Boothe’s 1,680 career points currently place her at fifth among all-time leading scorers among Xavier’s women players—a number easily within reach of Jo Ann Osterkamp’s record of 2,036 points set back in 1984. Last year, Boothe set a new single-season scoring record with 659 points. She also reached and passed the 500-rebound mark for her career. At the moment, though, playing seems distant and even the prospect of walking seems a bit out of reach.
Pry a little, though, and Boothe swears she will be ready. Her knee will be just fine, she says, maybe even a little better than it was last year. Pry a little more and she admits that, yeah, being the school’s all-time leading scorer is a record she wants. And it takes a little prying to get her to own up to the notion. Shy and quiet among all but her teammates, Boothe is a bit of a throwback—she isn’t one to boast about herself to reporters off the court or talk trash to opponents on it. She just plays. And always has.
Boothe’s love affair with basketball began early in life. She and a friend became the only female players on an otherwise all-boys’ team in the second grade, and continued in those roles through the sixth grade. Basketball fever had set in.
“I just got hooked on it,” she says.
From there the love affair blossomed. She played Amateur Athletic Union basketball and was a four-year starter at Highlands High School in her hometown of Fort Thomas, Ky., which sits about seven miles south of campus. Living so close, she became so familiar with Xavier that she committed to attending the University during her junior year in high school. Pry, and she’ll tell you she really likes the smaller class sizes and living close enough to home that her family can see her play. Family is important, she says, and in her family, so are sports. Her father, Richard, played baseball at Ohio State and Northern Kentucky universities. Her brother, Dickie, played baseball for Eastern Kentucky University.
Tara broke the family mold by choosing basketball, and it’s quite possible she may break it again by being the first in her family to play professionally. Former Xavier star Nicole Levandusky spent a year with the WNBA’s Los Angeles Sparks after graduating, and Boothe’s talent level is on par with Levandusky’s.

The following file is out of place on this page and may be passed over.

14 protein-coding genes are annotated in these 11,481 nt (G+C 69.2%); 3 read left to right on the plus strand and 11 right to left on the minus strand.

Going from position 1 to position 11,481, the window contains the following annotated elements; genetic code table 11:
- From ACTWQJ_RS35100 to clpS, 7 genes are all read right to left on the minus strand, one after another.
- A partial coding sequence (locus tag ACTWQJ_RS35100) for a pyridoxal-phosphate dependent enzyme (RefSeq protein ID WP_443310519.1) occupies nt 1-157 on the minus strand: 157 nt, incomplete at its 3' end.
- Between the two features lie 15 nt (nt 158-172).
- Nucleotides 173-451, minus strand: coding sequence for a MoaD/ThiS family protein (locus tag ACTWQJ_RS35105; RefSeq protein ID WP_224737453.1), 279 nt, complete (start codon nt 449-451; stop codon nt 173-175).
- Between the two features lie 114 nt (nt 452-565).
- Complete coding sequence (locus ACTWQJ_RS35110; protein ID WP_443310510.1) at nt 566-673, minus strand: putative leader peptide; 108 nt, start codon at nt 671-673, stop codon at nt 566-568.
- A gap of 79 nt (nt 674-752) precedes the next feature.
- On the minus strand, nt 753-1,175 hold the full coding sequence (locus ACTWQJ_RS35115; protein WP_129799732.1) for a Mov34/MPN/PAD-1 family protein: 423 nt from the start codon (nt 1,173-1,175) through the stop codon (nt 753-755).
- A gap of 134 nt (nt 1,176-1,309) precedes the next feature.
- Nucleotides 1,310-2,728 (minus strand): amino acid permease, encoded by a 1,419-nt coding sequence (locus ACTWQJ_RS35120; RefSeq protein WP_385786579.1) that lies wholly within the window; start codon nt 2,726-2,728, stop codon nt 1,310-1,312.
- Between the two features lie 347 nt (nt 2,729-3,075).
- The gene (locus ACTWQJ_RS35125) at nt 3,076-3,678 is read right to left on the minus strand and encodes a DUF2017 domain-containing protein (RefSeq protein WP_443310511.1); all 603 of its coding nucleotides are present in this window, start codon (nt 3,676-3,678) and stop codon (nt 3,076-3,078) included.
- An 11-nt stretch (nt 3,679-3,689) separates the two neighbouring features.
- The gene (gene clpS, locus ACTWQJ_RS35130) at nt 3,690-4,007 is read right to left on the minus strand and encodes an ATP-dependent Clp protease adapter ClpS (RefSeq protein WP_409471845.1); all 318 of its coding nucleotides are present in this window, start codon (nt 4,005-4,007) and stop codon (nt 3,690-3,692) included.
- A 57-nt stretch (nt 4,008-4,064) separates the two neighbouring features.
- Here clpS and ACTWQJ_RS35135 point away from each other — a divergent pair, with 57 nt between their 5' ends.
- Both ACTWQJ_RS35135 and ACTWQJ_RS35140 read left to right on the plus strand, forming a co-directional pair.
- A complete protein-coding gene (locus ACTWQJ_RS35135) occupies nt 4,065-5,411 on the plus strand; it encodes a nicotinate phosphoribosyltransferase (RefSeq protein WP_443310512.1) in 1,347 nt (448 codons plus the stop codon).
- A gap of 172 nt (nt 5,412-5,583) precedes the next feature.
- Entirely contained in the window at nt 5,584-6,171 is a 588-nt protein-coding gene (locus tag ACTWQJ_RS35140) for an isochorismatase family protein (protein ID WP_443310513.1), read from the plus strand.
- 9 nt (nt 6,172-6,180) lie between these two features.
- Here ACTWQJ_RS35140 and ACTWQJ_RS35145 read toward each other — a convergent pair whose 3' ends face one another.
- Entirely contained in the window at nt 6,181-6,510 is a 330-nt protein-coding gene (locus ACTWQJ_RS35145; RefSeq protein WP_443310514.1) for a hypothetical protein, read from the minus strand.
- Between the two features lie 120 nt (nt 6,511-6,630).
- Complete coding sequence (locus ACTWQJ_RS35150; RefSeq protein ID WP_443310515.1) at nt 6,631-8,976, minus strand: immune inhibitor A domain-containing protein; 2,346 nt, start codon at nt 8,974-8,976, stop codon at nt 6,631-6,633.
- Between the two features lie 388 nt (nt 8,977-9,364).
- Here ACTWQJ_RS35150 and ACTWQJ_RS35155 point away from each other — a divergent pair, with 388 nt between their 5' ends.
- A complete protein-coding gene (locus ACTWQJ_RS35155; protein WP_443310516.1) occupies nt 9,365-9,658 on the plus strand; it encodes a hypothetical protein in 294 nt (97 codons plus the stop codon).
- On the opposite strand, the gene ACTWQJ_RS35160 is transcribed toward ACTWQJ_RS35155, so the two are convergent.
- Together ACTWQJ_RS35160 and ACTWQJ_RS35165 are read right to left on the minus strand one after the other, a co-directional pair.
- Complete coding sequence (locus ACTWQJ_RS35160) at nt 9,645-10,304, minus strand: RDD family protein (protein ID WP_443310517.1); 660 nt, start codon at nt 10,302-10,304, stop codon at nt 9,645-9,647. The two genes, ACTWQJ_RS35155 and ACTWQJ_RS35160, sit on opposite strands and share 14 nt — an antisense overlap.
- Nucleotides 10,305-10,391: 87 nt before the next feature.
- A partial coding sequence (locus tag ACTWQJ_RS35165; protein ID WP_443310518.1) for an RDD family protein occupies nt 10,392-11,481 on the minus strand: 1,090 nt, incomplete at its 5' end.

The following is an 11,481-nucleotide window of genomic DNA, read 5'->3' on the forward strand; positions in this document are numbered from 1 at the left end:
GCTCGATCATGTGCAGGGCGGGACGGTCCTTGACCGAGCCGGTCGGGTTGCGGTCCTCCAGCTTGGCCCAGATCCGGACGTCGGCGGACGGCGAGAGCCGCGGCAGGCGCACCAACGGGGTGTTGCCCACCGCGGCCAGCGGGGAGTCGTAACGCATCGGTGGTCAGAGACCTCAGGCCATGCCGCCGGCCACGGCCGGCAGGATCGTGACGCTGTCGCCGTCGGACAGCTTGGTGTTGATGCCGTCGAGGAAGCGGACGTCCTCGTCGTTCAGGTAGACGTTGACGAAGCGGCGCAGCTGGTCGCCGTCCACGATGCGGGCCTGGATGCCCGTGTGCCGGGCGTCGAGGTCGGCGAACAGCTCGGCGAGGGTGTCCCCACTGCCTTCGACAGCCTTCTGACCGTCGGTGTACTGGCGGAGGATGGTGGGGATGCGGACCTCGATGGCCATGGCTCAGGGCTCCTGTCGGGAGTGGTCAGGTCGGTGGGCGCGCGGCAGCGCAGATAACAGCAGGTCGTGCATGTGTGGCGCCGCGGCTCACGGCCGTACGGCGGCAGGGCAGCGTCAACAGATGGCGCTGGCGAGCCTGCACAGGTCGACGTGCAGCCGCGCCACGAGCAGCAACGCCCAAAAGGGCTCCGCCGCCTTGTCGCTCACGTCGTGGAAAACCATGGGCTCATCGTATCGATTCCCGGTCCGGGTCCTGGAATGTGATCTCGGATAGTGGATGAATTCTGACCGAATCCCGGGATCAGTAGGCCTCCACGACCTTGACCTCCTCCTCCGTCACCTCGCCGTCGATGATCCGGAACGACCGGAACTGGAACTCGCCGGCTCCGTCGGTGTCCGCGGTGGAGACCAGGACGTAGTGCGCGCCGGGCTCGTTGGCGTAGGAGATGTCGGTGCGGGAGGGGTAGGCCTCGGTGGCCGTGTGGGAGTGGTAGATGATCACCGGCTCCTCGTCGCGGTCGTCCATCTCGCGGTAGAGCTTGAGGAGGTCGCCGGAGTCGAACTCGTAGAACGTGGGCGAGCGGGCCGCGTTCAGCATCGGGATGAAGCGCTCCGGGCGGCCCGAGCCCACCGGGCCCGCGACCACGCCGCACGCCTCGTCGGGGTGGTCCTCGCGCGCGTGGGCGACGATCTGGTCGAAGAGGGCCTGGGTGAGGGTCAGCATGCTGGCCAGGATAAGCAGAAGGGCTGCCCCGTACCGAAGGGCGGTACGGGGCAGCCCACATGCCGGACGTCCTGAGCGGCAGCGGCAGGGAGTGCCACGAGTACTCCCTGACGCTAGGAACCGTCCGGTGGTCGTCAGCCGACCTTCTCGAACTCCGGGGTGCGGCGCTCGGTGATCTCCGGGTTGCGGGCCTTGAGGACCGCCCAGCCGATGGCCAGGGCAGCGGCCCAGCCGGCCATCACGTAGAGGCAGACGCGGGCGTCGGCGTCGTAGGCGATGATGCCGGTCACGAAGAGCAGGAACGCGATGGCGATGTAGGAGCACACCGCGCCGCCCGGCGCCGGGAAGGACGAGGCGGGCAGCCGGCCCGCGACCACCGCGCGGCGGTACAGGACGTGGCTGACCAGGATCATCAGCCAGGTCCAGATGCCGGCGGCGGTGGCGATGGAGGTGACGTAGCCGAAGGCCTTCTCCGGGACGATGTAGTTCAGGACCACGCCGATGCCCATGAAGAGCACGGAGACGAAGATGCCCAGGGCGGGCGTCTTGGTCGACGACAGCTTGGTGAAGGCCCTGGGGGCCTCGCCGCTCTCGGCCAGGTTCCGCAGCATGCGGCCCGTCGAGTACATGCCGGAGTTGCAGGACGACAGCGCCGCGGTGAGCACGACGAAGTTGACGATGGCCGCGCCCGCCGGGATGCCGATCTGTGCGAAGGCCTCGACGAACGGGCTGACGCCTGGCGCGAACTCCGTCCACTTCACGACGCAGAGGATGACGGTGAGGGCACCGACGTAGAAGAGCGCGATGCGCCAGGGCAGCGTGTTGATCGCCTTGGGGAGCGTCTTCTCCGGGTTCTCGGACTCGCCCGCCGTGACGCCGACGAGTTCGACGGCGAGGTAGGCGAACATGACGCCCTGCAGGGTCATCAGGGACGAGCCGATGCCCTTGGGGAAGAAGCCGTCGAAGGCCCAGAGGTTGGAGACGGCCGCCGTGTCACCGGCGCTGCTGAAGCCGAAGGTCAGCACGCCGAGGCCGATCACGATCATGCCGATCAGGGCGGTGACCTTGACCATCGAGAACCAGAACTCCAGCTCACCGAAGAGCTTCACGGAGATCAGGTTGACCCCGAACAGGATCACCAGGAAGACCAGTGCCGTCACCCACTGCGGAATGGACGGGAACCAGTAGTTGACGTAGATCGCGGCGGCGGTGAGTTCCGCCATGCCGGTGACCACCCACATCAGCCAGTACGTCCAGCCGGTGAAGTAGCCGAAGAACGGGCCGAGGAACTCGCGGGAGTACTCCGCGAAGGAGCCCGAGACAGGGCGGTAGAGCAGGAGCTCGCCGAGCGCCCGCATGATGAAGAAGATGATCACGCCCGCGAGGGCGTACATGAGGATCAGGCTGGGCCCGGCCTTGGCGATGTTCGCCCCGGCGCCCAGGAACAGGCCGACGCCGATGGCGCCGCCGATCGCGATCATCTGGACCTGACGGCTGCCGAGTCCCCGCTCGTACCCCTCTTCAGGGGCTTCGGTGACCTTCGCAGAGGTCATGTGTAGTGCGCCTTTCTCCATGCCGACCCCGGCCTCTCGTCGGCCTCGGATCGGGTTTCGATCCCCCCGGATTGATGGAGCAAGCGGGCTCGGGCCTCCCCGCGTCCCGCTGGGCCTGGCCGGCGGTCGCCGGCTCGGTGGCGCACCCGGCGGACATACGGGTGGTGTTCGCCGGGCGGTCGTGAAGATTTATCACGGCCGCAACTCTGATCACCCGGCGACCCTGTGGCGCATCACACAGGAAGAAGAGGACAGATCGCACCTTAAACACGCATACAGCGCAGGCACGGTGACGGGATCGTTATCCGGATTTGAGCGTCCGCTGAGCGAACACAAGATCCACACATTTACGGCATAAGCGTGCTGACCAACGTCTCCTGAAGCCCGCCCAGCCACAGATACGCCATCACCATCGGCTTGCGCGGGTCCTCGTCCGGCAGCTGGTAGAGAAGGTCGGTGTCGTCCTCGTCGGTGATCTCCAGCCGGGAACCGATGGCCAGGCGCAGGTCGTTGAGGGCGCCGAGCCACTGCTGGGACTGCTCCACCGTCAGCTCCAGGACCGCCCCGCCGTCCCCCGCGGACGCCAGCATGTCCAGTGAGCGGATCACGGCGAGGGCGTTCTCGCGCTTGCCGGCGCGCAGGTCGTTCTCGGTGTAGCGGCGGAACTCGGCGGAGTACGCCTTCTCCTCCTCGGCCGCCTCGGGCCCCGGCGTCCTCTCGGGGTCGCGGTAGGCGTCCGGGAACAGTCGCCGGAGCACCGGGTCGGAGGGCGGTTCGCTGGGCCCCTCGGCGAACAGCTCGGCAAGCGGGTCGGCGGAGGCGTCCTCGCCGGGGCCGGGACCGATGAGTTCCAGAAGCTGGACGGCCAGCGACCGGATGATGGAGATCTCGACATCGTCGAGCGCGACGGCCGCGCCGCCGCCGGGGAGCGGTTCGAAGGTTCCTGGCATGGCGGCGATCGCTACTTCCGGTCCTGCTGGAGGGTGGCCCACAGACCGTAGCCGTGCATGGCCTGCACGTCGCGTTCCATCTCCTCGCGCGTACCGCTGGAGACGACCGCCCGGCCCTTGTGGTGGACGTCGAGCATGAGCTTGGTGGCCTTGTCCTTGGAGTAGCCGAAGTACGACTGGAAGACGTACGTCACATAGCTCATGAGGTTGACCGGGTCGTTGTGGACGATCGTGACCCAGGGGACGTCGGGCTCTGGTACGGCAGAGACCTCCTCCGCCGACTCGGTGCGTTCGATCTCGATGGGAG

Boothe, though, shrugs off the notion. It would be nice, she says, but this season is her first priority.
“It’s the last go-around. The clock is ticking,” she says. “The NCAA tournament is just a totally different experience. I want to get back there.”
During her three seasons with Xavier, the team’s advanced to the post-season each year—once to the National Collegiate Athletic Association tournament and twice to the Women’s National Invitation Tournament. Last year the team advanced to the quarterfinals of the WNIT for the first time in school history, before losing to Kentucky, 67-62.
“We were close last year,” says guard Kristy Wallner, Boothe’s roommate for three years and the team’s only other senior. “Hopefully, we’ll learn from our mistakes and get back to the big dance.”
Wallner and Boothe have played together long enough to know where the other will be on the court.
“I just throw the ball in the air, because I know she’ll go get it,” Wallner says. “She saves me from turnovers sometimes. When I drive into the lane, she knows I’ll probably throw it to her, so she’s ready.”
But Boothe faces a special challenge, beyond the off-season conditioning and preparation required of every player: the knee. She played much of last season wearing a metal brace to stabilize it—managing through it all to be among four Xavier players to start all 32 games. But the questions remain. At least for some.
Ask head coach Kevin McGuff, and he just says she has the work ethic, tenacity and endurance to build on what she has accomplished. “She’s so tough to defend, because she can score inside and outside,” McGuff says. “If you look at how she finished last year, she has put herself in position to have a very special year.”
Pry a little bit and ask Boothe how she wants Musketeer fans to remember her after this year, and she smiles shyly. “I want them to think I was one of the best players to play here and to wear the Xavier uniform,” she says.
They already do.